The mission of the Great Lakes Bioenergy Research Center is grand, but simply stated: to perform the basic research that generates technology to convert cellulosic biomass to ethanol and other advanced biofuels.
Who We Are
The Great Lakes Bioenergy Research Center (GLBRC) is led by the University of Wisconsin-Madison, with Michigan State University as a major partner, and is one of three bioenergy research centers established in 2007 by the U.S. Department of Energy (DOE). Our member institutions include a DOE National Laboratory, universities and a biotechnology company.
With more than 400 scientists, students and staff representing a wide array of disciplines from microbiology to economics and engineering, the GLBRC’s collaborative spirit illustrates how cooperation among academic, federal and private sector researchers can generate an entity that is greater than the sum of its parts.
At UW-Madison, GLBRC is housed within the Wisconsin Energy Institute (WEI), the university's catalytic home of energy research, education and outreach. Created in 2006, WEI provides an objective forum for the exchange of ideas on energy issues, and prepares the energy leaders of today and tomorrow. With more than 100 affiliated faculty from numerous disciplines, WEI shares GLBRC’s emphasis on creating collaborative energy projects and research opportunities.
“Kick-starting a new mode of collaboration for federally-funded basic research, the Great Lakes Bioenergy Research Center has been an excellent example of the success that is possible when a diverse team is assembled around a central mission and given resources to innovate.”
Michael Corradini, Former Director, Wisconsin Energy Institute
What We Do
GLBRC is working to meet the nation’s need for a comprehensive suite of clean energy technologies, including next generation and drop-in fuels that can be used in today’s engines. The GLBRC's research supports the development of a robust pipeline from biomass production through pretreatment and final conversion to fuel, with sustainability providing a unifying theme.
In addition to basic research and industry engagement, the GLBRC has a strong Education and Outreach program that broadens public understanding of current issues in bioenergy, provides professional development resources for educators, and learning opportunities for tomorrow’s energy leaders.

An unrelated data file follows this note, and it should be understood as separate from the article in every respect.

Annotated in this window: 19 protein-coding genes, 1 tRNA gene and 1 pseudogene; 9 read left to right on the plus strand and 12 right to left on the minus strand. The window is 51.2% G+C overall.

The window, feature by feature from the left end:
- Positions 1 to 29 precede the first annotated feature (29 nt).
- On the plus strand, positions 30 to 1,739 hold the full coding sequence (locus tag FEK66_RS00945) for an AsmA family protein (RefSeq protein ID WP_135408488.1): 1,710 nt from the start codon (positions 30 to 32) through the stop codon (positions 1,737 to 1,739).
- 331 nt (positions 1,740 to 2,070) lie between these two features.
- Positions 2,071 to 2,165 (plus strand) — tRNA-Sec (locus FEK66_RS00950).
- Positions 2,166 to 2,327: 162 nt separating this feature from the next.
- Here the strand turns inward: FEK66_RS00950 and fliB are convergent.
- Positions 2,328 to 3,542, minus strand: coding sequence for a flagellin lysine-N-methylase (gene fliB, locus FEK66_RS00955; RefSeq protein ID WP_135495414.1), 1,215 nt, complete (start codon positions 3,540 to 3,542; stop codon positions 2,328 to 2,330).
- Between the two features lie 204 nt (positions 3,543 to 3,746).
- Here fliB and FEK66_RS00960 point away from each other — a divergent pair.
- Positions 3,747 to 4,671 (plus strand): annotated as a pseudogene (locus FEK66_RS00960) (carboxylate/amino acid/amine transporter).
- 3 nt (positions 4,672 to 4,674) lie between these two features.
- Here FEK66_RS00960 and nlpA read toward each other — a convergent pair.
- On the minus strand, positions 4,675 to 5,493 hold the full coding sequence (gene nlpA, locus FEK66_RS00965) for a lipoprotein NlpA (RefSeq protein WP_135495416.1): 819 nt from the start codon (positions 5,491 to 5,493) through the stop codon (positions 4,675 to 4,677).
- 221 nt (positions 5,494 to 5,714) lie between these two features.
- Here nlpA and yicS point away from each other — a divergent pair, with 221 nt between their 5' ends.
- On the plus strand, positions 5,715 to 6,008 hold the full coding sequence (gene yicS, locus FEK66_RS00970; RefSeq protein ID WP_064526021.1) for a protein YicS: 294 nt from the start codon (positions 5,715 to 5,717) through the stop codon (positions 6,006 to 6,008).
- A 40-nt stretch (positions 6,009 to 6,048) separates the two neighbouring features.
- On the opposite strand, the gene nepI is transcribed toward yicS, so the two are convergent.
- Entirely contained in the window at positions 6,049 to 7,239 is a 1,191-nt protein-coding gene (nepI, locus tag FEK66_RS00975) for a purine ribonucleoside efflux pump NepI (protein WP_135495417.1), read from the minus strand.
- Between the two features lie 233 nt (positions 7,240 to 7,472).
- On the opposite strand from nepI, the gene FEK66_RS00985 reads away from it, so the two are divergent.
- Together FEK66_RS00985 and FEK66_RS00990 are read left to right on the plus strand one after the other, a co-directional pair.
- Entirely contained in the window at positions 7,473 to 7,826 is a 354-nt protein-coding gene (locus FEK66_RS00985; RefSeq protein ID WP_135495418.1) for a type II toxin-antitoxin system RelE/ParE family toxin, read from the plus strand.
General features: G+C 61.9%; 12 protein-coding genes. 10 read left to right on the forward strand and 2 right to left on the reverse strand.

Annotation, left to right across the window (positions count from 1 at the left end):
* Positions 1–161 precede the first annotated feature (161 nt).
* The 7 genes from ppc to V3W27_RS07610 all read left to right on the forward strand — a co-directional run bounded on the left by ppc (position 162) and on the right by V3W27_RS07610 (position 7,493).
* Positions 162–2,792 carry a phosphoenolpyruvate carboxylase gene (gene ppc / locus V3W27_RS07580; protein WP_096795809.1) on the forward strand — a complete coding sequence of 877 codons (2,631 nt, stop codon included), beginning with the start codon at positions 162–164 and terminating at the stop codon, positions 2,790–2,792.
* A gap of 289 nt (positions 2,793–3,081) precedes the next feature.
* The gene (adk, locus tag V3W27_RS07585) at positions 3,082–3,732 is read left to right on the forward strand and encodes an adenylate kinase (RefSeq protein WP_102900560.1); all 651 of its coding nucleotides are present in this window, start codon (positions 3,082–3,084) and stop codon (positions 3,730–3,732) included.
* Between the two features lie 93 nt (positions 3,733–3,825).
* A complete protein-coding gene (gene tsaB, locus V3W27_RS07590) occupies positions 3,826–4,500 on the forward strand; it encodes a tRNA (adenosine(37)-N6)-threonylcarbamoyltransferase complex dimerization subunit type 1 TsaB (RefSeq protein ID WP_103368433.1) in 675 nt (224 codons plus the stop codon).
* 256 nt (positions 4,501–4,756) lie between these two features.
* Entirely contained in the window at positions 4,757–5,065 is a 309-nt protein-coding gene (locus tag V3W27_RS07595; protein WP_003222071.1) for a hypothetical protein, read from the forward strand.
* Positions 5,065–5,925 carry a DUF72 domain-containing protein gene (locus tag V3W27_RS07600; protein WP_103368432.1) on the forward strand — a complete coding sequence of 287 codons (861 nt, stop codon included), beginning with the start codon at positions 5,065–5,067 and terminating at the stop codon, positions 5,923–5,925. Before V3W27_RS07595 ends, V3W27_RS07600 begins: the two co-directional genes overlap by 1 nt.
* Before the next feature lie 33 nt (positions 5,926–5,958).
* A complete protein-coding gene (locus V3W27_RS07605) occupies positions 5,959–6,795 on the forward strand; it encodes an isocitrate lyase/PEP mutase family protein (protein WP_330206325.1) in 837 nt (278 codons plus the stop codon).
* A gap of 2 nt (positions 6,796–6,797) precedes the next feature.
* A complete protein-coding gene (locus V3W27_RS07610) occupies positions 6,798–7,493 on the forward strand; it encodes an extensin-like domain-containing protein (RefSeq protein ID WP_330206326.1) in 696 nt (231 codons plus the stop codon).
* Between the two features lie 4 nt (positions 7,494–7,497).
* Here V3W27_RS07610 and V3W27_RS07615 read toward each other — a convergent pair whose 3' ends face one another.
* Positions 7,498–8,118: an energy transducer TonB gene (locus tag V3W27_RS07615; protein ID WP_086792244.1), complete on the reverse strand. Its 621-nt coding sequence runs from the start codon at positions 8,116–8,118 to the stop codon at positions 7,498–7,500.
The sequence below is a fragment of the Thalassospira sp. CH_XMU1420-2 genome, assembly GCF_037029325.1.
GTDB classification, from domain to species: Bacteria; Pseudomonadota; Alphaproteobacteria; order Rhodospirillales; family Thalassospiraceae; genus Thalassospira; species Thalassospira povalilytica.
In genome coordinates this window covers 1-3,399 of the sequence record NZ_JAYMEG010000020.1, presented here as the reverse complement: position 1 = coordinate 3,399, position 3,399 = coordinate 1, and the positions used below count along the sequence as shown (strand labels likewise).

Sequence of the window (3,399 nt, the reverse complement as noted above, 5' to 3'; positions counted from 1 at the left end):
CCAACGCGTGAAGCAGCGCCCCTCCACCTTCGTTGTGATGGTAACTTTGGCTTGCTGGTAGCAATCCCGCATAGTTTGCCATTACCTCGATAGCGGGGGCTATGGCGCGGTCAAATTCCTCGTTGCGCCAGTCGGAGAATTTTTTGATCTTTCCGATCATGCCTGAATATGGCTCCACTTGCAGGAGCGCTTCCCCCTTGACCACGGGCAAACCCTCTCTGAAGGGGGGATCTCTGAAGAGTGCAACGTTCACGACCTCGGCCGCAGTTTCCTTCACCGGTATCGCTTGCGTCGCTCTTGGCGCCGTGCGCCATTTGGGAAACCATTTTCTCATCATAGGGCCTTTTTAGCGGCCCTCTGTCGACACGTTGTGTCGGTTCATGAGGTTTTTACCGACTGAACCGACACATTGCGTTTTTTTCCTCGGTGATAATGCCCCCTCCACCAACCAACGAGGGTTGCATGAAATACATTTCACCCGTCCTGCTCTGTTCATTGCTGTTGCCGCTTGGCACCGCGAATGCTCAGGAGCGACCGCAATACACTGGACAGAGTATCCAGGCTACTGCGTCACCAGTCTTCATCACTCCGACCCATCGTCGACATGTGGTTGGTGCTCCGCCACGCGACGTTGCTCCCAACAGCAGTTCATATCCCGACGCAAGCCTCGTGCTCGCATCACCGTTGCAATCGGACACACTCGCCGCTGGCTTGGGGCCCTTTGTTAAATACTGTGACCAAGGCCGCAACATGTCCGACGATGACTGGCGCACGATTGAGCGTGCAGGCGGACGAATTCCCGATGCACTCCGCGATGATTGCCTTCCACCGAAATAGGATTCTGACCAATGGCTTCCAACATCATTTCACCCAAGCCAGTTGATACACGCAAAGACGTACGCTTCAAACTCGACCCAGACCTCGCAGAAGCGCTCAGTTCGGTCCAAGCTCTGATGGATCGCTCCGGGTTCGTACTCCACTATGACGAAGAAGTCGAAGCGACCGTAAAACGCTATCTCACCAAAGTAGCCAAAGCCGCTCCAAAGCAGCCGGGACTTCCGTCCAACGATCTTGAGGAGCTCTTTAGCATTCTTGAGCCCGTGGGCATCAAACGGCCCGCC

In the spring of 2013, DOE renewed the GLBRC's funding for another five years. As GLBRC leaders enter a second funding cycle, their goal is to continue integrating the center’s expertise in support of two key knowledge gaps: sustainable production of crops containing desirable biofuel traits and efficient conversion of biomass into fuels and chemicals.
The Bioenergy Opportunity
The critical need to develop and implement sustainable energy technologies creates both a challenge and an opportunity. By generating energy from renewable organic matter, bioenergy has the potential to help reduce dependence on fossil fuels and promote environmental sustainability, economic prosperity, and national security.
Since the Renewable Fuel Standard mandated in 2007 that 36 billion gallons of renewable fuels be produced by 2022—with 16 billion coming from cellulosic feedstocks—renewable energy consumption and production in the U.S. has been rising. According to the U.S. Energy Information Administration (EIA), by 2012, about 5 percent of energy used in the U.S. came from biomass fuels, 44 percent of which was biofuel—primarily ethanol.
Today, nearly all gasoline sold in the U.S. contains some ethanol, most of which is made from corn grain. The DOE is now advancing the production of ethanol from cellulosic biomass—such as switchgrass, corn stover and mixed prairie grasses—which have the advantage over grain ethanol of not competing with food crops, and of thriving with less cultivation, fertilizer and pesticides.
At the Great Lakes Bioenergy Research Center, we develop the basic science that will form the foundation of new biofuels technologies using a “field to pump approach” that evaluates energy efficiency, sustainability, and economic viability. With this approach, and with extensive collaboration across our four research areas, the GLBRC is working to turn today's energy challenges into energy opportunities for the future.
Our Members & Affiliates
The only DOE Bioenergy Research Center (BRC) based at an academic institution, the GLBRC is guided by an educational philosophy that emphasizes understanding the complex relationships among energy production, technology, economics, society and the environment. By combining this philosophy with a highly collaborative atmosphere and the expertise of members across the country, the GLBRC is positioned to move promising developments and technology through the biofuels pipeline more quickly.
Participating member institutions span academia, government and industry, demonstrating the collaborative spirit that lies at the core of the GLBRC's mission. A summary of institutions that have participated as GLBRC members to date is presented here.
- University of Wisconsin-Madison
- Michigan State University
- Illinois State University
- Pacific Northwest National Lab
- Texas A&M University
- University of British Columbia
- University of Maryland
- University of New Hampshire
Advances resulting from the BRCs will provide the knowledge needed to develop new biobased products, methods, and tools that the emerging biofuel industry can use. All three centers are working collaboratively to develop a new generation of biofuels. In addition to the GLBRC, the other two DOE Bioenergy Research Centers are:
The BioEnergy Science Center (BESC) is led by Oak Ridge National Laboratory in Oak Ridge, Tennessee.
The Joint BioEnergy Institute (JBEI) is led by the Lawrence Berkeley National Laboratory in Berkeley, California.